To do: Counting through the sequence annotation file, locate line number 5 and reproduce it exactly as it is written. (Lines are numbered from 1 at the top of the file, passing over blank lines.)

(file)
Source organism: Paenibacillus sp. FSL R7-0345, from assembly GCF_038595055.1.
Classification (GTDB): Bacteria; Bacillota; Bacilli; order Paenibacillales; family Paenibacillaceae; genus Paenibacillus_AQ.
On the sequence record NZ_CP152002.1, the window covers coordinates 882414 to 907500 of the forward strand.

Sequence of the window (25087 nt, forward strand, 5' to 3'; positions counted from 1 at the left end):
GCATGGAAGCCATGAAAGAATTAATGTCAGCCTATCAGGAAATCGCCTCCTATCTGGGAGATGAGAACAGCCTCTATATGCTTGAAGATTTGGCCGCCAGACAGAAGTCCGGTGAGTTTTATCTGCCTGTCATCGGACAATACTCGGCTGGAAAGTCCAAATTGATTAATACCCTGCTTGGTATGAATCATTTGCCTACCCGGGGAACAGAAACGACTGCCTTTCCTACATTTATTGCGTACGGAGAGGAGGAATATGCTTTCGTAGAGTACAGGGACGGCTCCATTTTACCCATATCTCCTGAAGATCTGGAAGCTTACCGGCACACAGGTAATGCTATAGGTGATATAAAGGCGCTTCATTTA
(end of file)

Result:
GCATGGAAGCCATGAAAGAATTAATGTCAGCCTATCAGGAAATCGCCTCCTATCTGGGAGATGAGAACAGCCTCTATATGCTTGAAGATTTGGCCGCCAGACAGAAGTCCGGTGAGTTTTATCTGCCTGTCATCGGACAATACTCGGCTGGAAAGTCCAAATTGATTAATACCCTGCTTGGTATGAATCATTTGCCTACCCGGGGAACAGAAACGACTGCCTTTCCTACATTTATTGCGTACGGAGAGGAGGAATATGCTTTCGTAGAGTACAGGGACGGCTCCATTTTACCCATATCTCCTGAAGATCTGGAAGCTTACCGGCACACAGGTAATGCTATAGGTGATATAAAGGCGCTTCATTTA